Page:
How to Grow Rose of Sharon Hibiscus

06/17/2020 | Ken Davis Companion Plants, Shrubs

by Ken Lain, the mountain gardener

Breathtaking large blue flowers are adorned with lacy centers to create anemone-like blooms. Each stem of this hardy Hibiscus is packed with numerous buds. This vigorous head high shrub offers late-season color for hedges and perennial or shrub borders. Blooms continuously over a long season, and rarely sets seeds. Makes a beautiful informal hedge or screen, and is easily trained into a small tree. Available Prescott colors show in blue, purple, white, red, and pink for years of enjoyment.

7 Helpful Tips on Growing the Rose of Sharon

Contrary to its name, the plant is not really a rose at all; instead, it is a member of the Malvaceae or mallow family, with origins hailing from India and China.

Botanical Name – Hibiscus syriacus

Common Name – Rose of Sharon, Althea, Korean rose, rose mallow, Chinese Hibiscus

Plant Type – Deciduous shrub

Mature Size – 8′ feet tall with widths half that

Sun Exposure – Full sun to partial shade

Soil Type – Rich and moist

Soil pH – Acidic to slightly alkaline

Bloom Time – summer, early fall

Flower Color – White, red, lavender, or light blue

Hardiness Zones – 5 to 9

Native Area – China, India

How to Grow Rose of Sharon Plants

This high head shrub thrives in moist, well-drained soil. Rose of Sharon is tolerant of air pollution, heat, humidity, poor soil, and drought.

Light

Rose of Sharon prefers full sun and may fall prey to fungal damage if grown in shaded. That is because excess moisture is retained in shaded areas, and it is precisely in moist conditions that fungus thrives.

Soil

This plant thrives in rich soil. It can tolerate many soil types from sand, clay, chalk, and loam, but is a survivor.

Water

The plant is reasonably drought-tolerant. In fact, if your rose of Sharon has yellow leaves, it is more likely due to overwatering than to a lack of water.

Temperature and Humidity

A heat lover, this shrub is also prized by Southwest gardeners who crave plants that can stand up to summer’s heat.

Fertilizer

All Purpose Plant Food

All Purpose Plant Food 7-4-4 should be applied on the following holidays. 

  • Easter
  • Independence Day July 4th
  • Halloween
  • New Year

This natural plant food encourages a stronger plant and deeper roots. Watters planting crew applied the first application to your new planting but reapply at the next listed holiday.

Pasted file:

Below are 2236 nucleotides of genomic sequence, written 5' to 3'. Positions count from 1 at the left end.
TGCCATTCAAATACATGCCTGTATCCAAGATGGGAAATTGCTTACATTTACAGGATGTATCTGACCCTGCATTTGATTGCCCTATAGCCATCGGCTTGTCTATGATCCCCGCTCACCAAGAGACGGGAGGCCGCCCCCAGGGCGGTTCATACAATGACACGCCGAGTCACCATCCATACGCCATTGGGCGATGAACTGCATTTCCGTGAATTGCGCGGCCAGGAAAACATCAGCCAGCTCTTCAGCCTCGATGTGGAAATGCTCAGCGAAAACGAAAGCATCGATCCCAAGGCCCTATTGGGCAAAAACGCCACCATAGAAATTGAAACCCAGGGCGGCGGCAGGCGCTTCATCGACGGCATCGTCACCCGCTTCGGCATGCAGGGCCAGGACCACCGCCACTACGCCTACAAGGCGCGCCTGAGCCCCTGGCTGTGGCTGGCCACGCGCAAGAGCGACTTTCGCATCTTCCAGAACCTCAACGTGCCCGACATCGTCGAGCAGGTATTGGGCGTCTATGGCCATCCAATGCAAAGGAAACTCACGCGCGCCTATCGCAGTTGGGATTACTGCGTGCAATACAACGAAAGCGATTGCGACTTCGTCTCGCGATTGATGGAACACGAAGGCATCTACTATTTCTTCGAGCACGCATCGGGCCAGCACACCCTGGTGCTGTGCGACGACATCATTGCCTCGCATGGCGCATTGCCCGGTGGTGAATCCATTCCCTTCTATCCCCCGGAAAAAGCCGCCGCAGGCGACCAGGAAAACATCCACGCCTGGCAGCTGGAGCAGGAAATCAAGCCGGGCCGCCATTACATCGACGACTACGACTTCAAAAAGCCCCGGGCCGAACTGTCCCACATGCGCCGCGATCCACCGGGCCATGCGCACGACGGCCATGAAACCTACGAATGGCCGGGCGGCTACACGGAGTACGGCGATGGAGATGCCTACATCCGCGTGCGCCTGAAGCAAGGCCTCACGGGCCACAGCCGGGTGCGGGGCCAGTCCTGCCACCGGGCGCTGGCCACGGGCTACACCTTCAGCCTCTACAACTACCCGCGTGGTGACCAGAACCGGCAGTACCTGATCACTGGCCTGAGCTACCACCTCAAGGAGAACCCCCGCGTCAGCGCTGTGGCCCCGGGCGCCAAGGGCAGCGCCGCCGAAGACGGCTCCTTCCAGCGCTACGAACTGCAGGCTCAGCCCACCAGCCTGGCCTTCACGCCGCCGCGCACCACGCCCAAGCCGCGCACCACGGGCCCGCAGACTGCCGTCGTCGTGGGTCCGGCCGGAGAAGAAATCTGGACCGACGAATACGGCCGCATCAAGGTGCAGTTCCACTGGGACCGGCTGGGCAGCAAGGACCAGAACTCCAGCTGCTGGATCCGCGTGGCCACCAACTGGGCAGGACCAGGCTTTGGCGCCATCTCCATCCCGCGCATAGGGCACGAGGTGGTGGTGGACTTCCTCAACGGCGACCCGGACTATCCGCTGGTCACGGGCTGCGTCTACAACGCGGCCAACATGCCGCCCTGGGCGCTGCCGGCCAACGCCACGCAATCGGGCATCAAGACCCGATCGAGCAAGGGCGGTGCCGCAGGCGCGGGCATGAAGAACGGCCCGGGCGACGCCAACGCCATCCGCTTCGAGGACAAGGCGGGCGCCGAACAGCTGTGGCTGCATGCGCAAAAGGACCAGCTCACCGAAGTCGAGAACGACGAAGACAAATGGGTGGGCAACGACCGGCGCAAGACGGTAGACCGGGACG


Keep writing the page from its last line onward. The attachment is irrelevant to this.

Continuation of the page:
Pruning

Although naturally a multi-stemmed shrub, this plant can be trained through pruning to have just one main trunk, often called a Sharon “tree.” Prune in late winter or early spring (January through March) for best blooms the following summer. The plant can also be trained for espalier, or grown flat against a supporting structure.

This heat-loving shrub leaves out late. Don’t give up thinking it is dead just because it has not leafed out by early summer. This shrub not only blooms late but leaves out late as well, be patient. 

Common Pests

The chief pest problem for this bush is Japanese beetle infestations. Japanese beetles are somewhat easier to control than many others because they are large enough to spot before damage is done. The easiest and safest way to kill them is to pick or shake them off by hand, dropping them into a container filled with soapy water. The insect breathes through its skin, so a coating of soap over its body effectively suffocates it.

Rose of Sharon Varieties

 Tri-color: On this cultivar, pink, purple, and double red blooms occur on the very same shrub.

 Pink Giant: The size of its flowers are large, 5 inches in diameter, pink, with red centers.

 Diana: Unlike most kinds of rose of Sharon, it has solid-colored flowers: white, with no “throat” of a different color. They stay open at night, making them especially useful for moon gardens.

Rose of Sharon is not the only type of Hibiscus that flourishes outside of tropical and sub-tropical regions. Another hardy hibiscus is Hibiscus moscheutos, known for its giant-sized flowers.

Landscaping

This shrub is primarily used as a specimen plant, hedge plant, and foundation shrub. Its attractive and plentiful blooms make this plant fully capable of holding its own as a specimen. The ability to shape this shrub makes it a prime candidate for hedges.

Because the shrub responds well to annual pruning, it is quite useful in foundation plantings, where it is important to be able to manage a plant’s growth.

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